No, no, you’ve got to watch them every moment of the day – certainly on a quarterly basis, but more frequently than that – because companies like Snapchat can find a monetisation model in a quarter and they’re off to the races suddenly. If you look at Amazon as an excellent example, four years ago they just started rolling out this cloud-based services business and before we had any numbers on it, we knew we could see because we saw the number of corporates on a global basis that were adopting Amazon web services as a core. Netflix used AWS as the mechanism to store and case all its movies and distribute all its movies. We saw the use of AWS and in a matter of a quarter, they then disclosed that they had revenue of a billion dollars in a quarter which was growing at 100% per quarter ongoing, and the stock jumped literally 25-30% I think it was over the course of two or three weeks. 

You can’t just write them off, companies can find cashflow models, and if Snapchat finds one and we need to watch that, then that will turn and that’s the business that we’re in, right? You have to be alert to the fact that you don’t write these companies off, they’re not dead, you continue to watch them because if you pick up in the quarterly cashflow statement that all of a sudden cashflow turned positive, it might look flat on the previous corresponding period and flat sequentially. But if you look at it closely, you can tell that in the last six weeks of that quarter, that it turned up off a previous trajectory, that’s your answer, right? That says, “Right, we need to be in that now.” Let’s be careful not to prematurely write things off, but that’s the game.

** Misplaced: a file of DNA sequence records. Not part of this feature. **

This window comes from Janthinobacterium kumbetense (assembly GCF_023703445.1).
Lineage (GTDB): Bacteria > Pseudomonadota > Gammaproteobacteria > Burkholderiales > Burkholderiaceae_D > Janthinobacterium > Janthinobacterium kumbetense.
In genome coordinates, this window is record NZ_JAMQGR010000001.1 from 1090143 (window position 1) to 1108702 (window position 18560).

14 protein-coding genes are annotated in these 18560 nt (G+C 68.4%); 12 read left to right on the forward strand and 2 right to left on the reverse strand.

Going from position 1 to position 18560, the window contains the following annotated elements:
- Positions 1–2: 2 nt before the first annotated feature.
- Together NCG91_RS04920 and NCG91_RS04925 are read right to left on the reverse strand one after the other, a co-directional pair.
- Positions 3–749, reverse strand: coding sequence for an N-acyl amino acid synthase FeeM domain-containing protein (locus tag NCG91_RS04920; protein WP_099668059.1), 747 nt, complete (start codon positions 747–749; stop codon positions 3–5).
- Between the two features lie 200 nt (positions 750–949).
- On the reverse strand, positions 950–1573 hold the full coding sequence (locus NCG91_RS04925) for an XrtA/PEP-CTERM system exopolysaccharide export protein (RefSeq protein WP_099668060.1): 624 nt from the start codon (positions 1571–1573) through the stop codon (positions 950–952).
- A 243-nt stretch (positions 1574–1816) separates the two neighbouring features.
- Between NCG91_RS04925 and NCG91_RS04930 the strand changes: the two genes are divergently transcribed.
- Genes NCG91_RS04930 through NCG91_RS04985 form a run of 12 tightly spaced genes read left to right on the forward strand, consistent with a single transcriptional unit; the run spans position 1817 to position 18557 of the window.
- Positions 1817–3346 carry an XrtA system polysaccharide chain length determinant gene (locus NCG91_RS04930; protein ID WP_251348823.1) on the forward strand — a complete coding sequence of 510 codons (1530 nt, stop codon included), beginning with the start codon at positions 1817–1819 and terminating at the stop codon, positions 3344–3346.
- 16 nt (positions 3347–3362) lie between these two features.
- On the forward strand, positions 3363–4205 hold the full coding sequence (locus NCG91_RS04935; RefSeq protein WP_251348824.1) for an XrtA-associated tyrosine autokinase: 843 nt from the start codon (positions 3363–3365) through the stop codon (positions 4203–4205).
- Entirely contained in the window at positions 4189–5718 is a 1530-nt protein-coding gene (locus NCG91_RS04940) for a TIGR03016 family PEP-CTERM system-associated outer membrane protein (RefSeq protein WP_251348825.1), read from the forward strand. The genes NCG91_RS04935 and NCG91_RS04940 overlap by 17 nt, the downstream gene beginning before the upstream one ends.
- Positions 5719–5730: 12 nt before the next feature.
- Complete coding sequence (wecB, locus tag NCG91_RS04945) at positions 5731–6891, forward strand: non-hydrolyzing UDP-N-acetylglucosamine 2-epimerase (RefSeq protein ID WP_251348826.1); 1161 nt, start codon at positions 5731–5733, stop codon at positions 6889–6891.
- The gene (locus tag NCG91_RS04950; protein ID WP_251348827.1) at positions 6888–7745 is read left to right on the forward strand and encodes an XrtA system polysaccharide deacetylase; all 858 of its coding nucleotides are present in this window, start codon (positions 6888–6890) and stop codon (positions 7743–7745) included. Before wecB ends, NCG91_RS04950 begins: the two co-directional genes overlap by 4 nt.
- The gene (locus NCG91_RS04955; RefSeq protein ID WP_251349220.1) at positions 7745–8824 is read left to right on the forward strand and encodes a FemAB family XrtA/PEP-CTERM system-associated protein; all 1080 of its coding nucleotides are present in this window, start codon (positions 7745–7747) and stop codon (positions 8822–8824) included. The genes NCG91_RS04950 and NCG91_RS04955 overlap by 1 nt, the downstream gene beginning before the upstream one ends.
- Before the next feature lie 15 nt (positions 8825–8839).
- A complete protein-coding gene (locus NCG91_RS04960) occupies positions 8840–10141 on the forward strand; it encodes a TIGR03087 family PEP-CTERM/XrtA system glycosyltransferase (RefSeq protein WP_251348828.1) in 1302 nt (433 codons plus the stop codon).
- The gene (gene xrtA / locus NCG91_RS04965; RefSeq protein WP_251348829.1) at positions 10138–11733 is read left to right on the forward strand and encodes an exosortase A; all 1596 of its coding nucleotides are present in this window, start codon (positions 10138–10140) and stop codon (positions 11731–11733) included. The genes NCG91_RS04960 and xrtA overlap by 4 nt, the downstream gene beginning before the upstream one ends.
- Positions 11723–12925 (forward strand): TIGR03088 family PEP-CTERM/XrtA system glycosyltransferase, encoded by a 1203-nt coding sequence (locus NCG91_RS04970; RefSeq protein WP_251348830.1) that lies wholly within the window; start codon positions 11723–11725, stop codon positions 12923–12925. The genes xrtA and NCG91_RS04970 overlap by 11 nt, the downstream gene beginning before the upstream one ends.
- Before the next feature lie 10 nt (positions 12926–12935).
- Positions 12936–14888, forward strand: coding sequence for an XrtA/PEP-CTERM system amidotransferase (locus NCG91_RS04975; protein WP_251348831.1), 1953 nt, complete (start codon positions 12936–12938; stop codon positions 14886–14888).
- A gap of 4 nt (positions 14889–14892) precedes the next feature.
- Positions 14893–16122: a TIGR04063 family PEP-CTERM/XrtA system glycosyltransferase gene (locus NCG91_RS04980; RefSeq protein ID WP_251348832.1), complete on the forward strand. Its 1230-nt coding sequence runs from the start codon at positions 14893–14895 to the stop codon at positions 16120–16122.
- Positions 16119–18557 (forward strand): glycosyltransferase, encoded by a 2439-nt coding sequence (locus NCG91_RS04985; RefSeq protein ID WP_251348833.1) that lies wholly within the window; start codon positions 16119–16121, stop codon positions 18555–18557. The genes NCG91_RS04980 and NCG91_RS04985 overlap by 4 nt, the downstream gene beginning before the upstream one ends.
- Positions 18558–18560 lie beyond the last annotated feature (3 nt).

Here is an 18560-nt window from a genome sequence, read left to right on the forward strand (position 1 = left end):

To what extent do you think that the volatility we’ve seen and the correction in October in particular and the terrible December and all that, to what extent was that all to do with what we’ve just been talking about? Because there’s a lot of commentary that, “Oh, it’s about the trade war between the US and China…” and, “It’s about the Fed maybe putting up interest rates…” and so on. Do you think what we’ve just been talking about, this technology thing, is really underlying it all? Because it was the tech stocks that led the rally.

Yes, I do think it’s about… Like I said, we’re not going back to a world where people throw your newspaper over your front door, we’re not going back to a cable-first bundle of channels at $100 dollars a month, we’re not going back to any of those things. There’s that, then the second things is, fundamentally the Chinese who are playing the long game of course, will wait Trump out in the end, because he’ll come and go and his policies will come and go, and even to the extent that there are operatives within the civil service in the US, they will be ensuring that things are kept going, secondly, and the Fed of course doesn’t want to bring this party to an end prematurely so there appears to be a moderately robust recovery in the US, and therefore, globally, led by a movement towards the new world paradigm.

I’m always careful about the phrase, ‘new world paradigm’, but because of everything that we know about the way business is run and all those things that we’ve just talked about, fundamentally the US is sound, interest rates are not in a hurry to go up, technology is going to fuel the next wave of change and that’s clear, the Chinese will out-wait Trump and there is really not actually that much to panic about. It’s probably likely in 12 or 18 months, interest rates won’t be all that much higher than they are now. Therefore, it’s going to be a carefully managed process globally.

We’ll leave it there, thanks very much, Alex.

Thanks, Alan.

That was Alex Pollak of Loftus Peak.


The following interview was first published on and has been re-published with permission.